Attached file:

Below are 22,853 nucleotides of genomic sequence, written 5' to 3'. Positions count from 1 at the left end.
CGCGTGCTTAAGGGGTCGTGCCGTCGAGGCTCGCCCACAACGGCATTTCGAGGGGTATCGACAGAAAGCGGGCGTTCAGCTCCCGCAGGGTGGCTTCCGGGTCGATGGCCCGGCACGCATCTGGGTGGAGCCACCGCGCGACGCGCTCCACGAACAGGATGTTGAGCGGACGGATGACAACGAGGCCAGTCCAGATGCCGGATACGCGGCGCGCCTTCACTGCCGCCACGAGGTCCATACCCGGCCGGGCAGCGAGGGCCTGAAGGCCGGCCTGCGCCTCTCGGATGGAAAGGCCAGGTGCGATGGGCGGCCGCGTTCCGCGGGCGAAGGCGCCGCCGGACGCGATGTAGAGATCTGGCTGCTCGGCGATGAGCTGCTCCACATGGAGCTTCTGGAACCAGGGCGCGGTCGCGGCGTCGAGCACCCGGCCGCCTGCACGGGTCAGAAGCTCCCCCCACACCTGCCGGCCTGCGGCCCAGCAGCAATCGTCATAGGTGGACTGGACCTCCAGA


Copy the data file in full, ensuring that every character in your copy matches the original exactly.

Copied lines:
Below are 22,853 nucleotides of genomic sequence, written 5' to 3'. Positions count from 1 at the left end.
CGCGTGCTTAAGGGGTCGTGCCGTCGAGGCTCGCCCACAACGGCATTTCGAGGGGTATCGACAGAAAGCGGGCGTTCAGCTCCCGCAGGGTGGCTTCCGGGTCGATGGCCCGGCACGCATCTGGGTGGAGCCACCGCGCGACGCGCTCCACGAACAGGATGTTGAGCGGACGGATGACAACGAGGCCAGTCCAGATGCCGGATACGCGGCGCGCCTTCACTGCCGCCACGAGGTCCATACCCGGCCGGGCAGCGAGGGCCTGAAGGCCGGCCTGCGCCTCTCGGATGGAAAGGCCAGGTGCGATGGGCGGCCGCGTTCCGCGGGCGAAGGCGCCGCCGGACGCGATGTAGAGATCTGGCTGCTCGGCGATGAGCTGCTCCACATGGAGCTTCTGGAACCAGGGCGCGGTCGCGGCGTCGAGCACCCGGCCGCCTGCACGGGTCAGAAGCTCCCCCCACACCTGCCGGCCTGCGGCCCAGCAGCAATCGTCATAGGTGGACTGGACCTCCAGA